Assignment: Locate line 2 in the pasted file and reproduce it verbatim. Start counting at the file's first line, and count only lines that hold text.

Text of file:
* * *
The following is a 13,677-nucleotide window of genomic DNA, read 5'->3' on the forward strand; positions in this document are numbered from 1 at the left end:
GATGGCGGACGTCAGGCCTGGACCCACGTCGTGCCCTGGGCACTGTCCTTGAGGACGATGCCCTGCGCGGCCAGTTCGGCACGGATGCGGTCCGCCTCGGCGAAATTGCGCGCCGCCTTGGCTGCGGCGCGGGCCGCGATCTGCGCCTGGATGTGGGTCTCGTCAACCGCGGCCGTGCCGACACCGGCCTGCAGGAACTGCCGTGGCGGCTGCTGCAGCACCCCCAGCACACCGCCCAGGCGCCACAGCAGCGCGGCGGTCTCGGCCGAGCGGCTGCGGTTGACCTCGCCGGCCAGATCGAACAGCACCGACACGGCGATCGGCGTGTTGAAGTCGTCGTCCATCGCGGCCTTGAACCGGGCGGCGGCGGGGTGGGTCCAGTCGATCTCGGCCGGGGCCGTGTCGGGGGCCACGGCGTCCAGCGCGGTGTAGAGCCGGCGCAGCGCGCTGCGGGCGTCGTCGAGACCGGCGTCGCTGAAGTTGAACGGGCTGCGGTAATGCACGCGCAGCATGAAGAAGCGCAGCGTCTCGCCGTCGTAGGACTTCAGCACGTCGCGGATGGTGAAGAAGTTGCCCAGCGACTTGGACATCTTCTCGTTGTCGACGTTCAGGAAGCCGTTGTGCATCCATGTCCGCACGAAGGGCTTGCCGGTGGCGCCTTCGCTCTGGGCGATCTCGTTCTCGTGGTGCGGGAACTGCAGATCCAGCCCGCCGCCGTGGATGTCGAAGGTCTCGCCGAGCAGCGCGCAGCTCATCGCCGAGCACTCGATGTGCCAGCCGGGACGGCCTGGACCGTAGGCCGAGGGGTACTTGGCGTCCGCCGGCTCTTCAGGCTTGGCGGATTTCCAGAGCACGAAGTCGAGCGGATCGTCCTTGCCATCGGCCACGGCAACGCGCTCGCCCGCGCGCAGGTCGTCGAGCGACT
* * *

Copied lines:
GATGGCGGACGTCAGGCCTGGACCCACGTCGTGCCCTGGGCACTGTCCTTGAGGACGATGCCCTGCGCGGCCAGTTCGGCACGGATGCGGTCCGCCTCGGCGAAATTGCGCGCCGCCTTGGCTGCGGCGCGGGCCGCGATCTGCGCCTGGATGTGGGTCTCGTCAACCGCGGCCGTGCCGACACCGGCCTGCAGGAACTGCCGTGGCGGCTGCTGCAGCACCCCCAGCACACCGCCCAGGCGCCACAGCAGCGCGGCGGTCTCGGCCGAGCGGCTGCGGTTGACCTCGCCGGCCAGATCGAACAGCACCGACACGGCGATCGGCGTGTTGAAGTCGTCGTCCATCGCGGCCTTGAACCGGGCGGCGGCGGGGTGGGTCCAGTCGATCTCGGCCGGGGCCGTGTCGGGGGCCACGGCGTCCAGCGCGGTGTAGAGCCGGCGCAGCGCGCTGCGGGCGTCGTCGAGACCGGCGTCGCTGAAGTTGAACGGGCTGCGGTAATGCACGCGCAGCATGAAGAAGCGCAGCGTCTCGCCGTCGTAGGACTTCAGCACGTCGCGGATGGTGAAGAAGTTGCCCAGCGACTTGGACATCTTCTCGTTGTCGACGTTCAGGAAGCCGTTGTGCATCCATGTCCGCACGAAGGGCTTGCCGGTGGCGCCTTCGCTCTGGGCGATCTCGTTCTCGTGGTGCGGGAACTGCAGATCCAGCCCGCCGCCGTGGATGTCGAAGGTCTCGCCGAGCAGCGCGCAGCTCATCGCCGAGCACTCGATGTGCCAGCCGGGACGGCCTGGACCGTAGGCCGAGGGGTACTTGGCGTCCGCCGGCTCTTCAGGCTTGGCGGATTTCCAGAGCACGAAGTCGAGCGGATCGTCCTTGCCATCGGCCACGGCAACGCGCTCGCCCGCGCGCAGGTCGTCGAGCGACT